“*When exactly and why did logic stop being a core requirement for every single educated person in the west and become seen as a technical, niche elective that only a tiny fraction of educated people know anything about?*”

I received 2 responses in the Ontolog Forum:

John Sowa said: "I blame Bertrand Russell. He wanted schools to stop teaching traditional logic and replace it with symbolic logic. He got 50% of what he asked for."

Chris Menzel said: "I attribute this *far* more to the utter havoc wrought upon higher education by conservative, specifically brainless Republican, politicians. They've managed to transmogrify our once glorious system of state universities to a collection of education 'dealerships' whose purpose is to provide a 'service' to their 'clients' that guarantees them a high paying job in business or industry. The on-going gutting of the liberal arts has been a sad consequence of this."

There were numerous responses at Academia.edu:

John Corcoran said: "I have never given this any thought, but it is an interesting question. One thing to bear in mind is that over the years logic got competition from 'critical thinking' and kindred subjects."

The discussion below is from John Corcoran's session titled CORCORAN ON LOGIC TEACHING IN THE 21ST CENTURY at Academia.edu:

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From the Preface to the *Handbook of The History of Logic, Volume 3*

Virtually every working logician is aware that, after a centuries-long run, the logic that originated in antiquity came to be displaced by a new approach with a dominantly mathematical character.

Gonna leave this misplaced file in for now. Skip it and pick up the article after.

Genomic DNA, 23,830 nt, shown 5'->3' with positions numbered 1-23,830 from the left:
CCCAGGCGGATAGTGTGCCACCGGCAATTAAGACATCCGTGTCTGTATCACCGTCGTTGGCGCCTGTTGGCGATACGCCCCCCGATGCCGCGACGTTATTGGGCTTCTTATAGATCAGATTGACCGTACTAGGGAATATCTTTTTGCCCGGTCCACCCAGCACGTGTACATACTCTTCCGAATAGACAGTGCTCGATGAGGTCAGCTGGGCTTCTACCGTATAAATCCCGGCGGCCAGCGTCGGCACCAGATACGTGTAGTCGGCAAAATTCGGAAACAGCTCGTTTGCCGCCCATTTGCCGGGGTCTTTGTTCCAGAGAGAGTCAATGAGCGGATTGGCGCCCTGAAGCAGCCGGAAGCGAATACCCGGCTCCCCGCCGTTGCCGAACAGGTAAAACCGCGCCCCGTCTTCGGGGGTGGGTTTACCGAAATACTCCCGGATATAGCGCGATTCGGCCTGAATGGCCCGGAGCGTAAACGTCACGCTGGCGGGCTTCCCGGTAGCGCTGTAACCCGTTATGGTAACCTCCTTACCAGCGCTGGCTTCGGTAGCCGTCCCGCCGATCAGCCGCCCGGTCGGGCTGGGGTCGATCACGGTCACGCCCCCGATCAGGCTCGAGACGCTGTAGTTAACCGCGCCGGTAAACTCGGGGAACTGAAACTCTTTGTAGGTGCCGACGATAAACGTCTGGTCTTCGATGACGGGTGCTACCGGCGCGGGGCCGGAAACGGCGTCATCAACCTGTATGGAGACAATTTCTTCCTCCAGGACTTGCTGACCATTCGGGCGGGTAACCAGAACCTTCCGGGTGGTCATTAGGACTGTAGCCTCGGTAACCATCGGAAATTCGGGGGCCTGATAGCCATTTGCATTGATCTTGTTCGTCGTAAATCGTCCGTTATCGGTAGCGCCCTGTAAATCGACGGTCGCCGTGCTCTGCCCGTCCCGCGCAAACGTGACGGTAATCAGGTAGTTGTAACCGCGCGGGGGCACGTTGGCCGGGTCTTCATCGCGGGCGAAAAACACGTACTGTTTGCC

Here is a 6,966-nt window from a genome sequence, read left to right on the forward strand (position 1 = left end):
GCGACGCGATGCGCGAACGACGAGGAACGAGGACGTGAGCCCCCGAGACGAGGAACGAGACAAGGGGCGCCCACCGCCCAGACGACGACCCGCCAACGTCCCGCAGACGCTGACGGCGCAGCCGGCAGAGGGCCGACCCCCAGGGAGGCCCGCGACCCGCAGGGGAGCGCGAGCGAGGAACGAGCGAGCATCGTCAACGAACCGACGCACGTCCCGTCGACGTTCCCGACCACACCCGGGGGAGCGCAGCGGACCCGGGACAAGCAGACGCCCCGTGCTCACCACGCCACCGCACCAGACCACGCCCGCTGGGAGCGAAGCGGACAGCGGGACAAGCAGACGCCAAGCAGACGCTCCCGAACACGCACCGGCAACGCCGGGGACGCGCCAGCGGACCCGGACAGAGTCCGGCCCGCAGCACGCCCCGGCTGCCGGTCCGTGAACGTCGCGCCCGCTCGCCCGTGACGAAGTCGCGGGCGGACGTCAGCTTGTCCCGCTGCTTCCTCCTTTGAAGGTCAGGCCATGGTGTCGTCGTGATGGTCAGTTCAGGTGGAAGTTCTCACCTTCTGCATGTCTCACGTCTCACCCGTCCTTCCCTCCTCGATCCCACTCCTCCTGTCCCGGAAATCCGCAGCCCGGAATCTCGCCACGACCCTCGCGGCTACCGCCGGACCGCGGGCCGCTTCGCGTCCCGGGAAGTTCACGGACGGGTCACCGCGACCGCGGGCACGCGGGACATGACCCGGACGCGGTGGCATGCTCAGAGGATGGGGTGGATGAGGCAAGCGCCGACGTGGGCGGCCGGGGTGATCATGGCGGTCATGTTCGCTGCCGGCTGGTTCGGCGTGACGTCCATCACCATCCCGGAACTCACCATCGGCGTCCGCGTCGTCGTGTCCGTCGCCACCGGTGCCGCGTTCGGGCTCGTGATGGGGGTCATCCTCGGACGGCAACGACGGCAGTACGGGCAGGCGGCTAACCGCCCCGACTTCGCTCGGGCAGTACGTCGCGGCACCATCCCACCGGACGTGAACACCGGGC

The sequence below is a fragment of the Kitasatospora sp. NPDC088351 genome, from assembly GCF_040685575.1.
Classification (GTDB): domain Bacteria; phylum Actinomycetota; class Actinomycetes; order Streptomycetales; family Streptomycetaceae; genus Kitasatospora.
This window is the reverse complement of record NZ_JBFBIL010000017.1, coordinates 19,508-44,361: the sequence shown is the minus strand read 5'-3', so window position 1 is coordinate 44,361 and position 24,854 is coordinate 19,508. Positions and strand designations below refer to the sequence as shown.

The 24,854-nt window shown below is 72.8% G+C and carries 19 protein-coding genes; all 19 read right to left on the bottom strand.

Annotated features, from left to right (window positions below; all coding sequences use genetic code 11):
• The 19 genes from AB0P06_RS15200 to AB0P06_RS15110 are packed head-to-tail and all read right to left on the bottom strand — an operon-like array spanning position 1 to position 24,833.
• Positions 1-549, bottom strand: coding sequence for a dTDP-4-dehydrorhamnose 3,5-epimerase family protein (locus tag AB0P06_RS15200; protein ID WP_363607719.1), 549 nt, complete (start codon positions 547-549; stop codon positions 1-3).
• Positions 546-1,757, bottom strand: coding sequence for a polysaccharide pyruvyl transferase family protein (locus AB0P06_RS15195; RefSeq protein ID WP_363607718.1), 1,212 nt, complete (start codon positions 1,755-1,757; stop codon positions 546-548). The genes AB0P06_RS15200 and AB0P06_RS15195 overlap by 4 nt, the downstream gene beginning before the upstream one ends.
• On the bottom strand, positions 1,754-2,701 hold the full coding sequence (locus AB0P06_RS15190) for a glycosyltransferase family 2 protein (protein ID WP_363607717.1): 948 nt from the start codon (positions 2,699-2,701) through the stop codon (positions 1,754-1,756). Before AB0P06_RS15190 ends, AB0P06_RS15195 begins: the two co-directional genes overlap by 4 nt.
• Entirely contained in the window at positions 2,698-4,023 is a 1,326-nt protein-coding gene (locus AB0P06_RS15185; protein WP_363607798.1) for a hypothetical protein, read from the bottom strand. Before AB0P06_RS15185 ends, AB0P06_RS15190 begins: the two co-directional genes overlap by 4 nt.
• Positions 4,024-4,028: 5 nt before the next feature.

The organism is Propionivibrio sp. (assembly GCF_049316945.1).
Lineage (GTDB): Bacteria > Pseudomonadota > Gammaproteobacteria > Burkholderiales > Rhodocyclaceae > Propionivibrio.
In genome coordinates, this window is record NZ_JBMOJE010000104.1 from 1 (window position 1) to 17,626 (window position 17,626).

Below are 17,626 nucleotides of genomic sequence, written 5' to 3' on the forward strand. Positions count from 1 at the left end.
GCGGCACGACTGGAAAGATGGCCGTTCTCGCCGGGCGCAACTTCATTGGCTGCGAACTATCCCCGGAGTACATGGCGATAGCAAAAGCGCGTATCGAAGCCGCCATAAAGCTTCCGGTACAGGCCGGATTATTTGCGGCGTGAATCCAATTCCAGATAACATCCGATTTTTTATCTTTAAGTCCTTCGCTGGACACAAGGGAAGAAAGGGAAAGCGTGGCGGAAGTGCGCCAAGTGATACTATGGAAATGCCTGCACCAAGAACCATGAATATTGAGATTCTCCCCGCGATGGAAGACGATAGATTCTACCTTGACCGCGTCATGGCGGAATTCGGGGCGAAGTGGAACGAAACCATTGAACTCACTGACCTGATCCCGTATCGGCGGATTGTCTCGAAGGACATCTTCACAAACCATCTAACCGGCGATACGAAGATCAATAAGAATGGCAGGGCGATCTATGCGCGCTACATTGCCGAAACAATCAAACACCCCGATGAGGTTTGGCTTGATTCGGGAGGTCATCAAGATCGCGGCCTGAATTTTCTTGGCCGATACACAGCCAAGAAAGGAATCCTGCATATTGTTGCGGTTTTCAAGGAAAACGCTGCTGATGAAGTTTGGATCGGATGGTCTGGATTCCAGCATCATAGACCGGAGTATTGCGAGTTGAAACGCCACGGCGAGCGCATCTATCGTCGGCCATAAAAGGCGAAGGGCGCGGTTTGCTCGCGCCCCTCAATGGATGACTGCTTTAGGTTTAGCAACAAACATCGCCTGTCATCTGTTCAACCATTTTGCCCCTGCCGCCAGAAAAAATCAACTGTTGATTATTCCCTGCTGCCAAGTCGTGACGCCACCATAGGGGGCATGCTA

...the relationship between mathematics and symbolic logic has been an "uneasy" one, as is the present-day association of mathematics with computing. Some of this unease has a philosophical texture.

...But for a number of thinkers who took an algebraic approach to logic...(mathematics emerged) as the senior partner. This was the precursor of the modern view that...logic is indeed a branch of pure mathematics.

From *Aristotle’s Prior Analytics and Boole’s Laws of Thought*, by John Corcoran

Aristotle achieved logical results that were recognized and fully accepted by subsequent logicians including George Boole. The suggestion that Boole rejected Aristotle’s logical theory as incorrect is without merit or ground...

The publication of Laws of Thought in 1854 launched mathematical logic.

Boole (1854, p. 241) thought that Aristotle’s logic was ‘not a science but a collection of scientific truths, too incomplete to form a system of themselves, and not sufficiently fundamental to serve as the foundation upon which a perfect system may rest. Boole was one of the many readers of Prior Analytics who failed to discern the intricate and fully developed logical system that Aristotle had devised.

It has been said that Galileo’s greatest achievement was to persuade the world’s scientists that physical reality is mathematical, or at least that science should be pursued mathematically. In his words, ‘The Book of Nature is written in mathematical characters’. In a strikingly similar spirit, Boole (1854, p. 12) stated 'it is certain that [logic’s] ultimate forms and processes are mathematical'. Perhaps Boole’s greatest achievement was to persuade the world’s logicians that logical reality is mathematical, or at least that logic should be pursued mathematically.

From *Is Modern Logic Non-Aristotelian? *by Jean-Yves Beziau

The work of two main figures of the development of Modern logic, Boole and Frege, can be considered as a continuation of the work of Aristotle. The work of Boole can be seen as a mathematization of syllogistic and Frege at the end of the Begriffsschrift presents the square of opposition, to show the harmony of his theory with the Aristotelian tradition.

Boole and Frege didn’t pretend to change the reality of reasoning, they were not proposing a non-Aristotelian Logic. On the other hand people like Henry Bradford Smith or Vasiliev who were using the expression “non-Aristotelian logic”...have had nearly no influence on the development of Modern logic.

Aristotelian logic is a general theory of reasoning supposed to encompass all kinds of reasoning, including mathematical reasoning, but as it is known Aristotle had no special interest for mathematical reasoning and did not pay attention to it. That may explain why Aristotelian logic had absolutely no effect on the development of mathematics.

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